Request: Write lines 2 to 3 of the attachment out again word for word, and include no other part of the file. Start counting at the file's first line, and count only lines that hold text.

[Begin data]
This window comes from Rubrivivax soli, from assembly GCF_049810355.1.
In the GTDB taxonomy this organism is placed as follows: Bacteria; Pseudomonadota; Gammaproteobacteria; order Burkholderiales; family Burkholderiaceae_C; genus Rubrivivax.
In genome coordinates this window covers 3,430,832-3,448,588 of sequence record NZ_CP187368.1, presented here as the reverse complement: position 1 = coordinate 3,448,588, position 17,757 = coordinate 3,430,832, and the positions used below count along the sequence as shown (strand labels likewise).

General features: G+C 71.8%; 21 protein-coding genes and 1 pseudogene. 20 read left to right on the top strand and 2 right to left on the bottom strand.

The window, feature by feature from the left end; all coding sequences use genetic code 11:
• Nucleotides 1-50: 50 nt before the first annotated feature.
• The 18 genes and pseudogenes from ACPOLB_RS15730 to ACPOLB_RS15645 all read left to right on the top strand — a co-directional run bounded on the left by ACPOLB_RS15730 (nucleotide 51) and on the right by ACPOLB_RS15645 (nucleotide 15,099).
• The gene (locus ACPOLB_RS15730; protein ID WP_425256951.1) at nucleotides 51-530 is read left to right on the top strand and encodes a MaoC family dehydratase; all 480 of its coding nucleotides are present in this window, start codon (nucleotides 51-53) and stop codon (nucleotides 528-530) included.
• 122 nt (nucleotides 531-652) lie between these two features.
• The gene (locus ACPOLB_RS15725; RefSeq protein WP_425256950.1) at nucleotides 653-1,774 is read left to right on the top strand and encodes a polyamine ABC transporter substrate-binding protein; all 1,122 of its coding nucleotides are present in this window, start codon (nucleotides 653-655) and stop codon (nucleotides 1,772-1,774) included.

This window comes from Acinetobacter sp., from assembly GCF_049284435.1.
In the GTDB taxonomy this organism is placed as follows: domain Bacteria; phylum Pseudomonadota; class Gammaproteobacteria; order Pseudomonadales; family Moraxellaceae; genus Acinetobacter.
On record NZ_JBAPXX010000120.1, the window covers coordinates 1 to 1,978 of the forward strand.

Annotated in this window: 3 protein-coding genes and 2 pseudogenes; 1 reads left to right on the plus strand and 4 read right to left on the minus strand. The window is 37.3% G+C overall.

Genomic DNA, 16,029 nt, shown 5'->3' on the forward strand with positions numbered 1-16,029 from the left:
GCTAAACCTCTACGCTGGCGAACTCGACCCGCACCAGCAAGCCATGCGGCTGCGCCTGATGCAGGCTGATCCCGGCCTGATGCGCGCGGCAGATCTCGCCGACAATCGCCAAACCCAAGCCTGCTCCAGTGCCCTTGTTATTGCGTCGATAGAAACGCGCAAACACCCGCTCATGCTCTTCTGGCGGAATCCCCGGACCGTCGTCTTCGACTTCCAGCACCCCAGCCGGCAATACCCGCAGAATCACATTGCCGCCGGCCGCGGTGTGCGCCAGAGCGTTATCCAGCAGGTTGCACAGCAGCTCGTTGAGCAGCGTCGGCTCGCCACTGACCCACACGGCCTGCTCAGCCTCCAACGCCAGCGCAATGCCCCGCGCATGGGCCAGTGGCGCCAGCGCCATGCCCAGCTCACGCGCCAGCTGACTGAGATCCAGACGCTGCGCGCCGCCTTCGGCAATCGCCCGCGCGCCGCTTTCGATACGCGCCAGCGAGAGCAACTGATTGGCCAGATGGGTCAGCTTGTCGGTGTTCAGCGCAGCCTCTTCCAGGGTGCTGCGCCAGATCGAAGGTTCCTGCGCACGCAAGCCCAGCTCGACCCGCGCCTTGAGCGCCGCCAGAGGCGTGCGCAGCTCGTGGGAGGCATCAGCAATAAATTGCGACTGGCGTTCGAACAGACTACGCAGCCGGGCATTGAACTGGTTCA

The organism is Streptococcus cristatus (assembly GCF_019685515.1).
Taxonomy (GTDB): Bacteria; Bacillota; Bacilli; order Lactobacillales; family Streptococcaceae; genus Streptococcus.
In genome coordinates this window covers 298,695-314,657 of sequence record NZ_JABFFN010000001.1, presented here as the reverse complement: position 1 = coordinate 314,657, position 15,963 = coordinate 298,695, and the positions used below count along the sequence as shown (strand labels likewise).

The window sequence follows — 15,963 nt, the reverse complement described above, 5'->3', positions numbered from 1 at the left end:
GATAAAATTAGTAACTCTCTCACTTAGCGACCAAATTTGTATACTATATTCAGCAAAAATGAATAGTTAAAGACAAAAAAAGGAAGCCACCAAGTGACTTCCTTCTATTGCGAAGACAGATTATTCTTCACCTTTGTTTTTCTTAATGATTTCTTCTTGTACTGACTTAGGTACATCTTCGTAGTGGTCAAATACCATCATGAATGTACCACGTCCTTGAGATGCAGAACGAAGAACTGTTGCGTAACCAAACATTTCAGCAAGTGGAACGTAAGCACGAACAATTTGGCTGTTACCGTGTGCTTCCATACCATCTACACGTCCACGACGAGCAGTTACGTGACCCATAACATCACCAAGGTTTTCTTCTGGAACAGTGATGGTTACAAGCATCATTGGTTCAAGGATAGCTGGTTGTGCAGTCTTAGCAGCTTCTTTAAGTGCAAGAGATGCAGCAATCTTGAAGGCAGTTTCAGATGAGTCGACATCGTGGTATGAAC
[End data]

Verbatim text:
In the GTDB taxonomy this organism is placed as follows: Bacteria; Pseudomonadota; Gammaproteobacteria; order Burkholderiales; family Burkholderiaceae_C; genus Rubrivivax.
In genome coordinates this window covers 3,430,832-3,448,588 of sequence record NZ_CP187368.1, presented here as the reverse complement: position 1 = coordinate 3,448,588, position 17,757 = coordinate 3,430,832, and the positions used below count along the sequence as shown (strand labels likewise).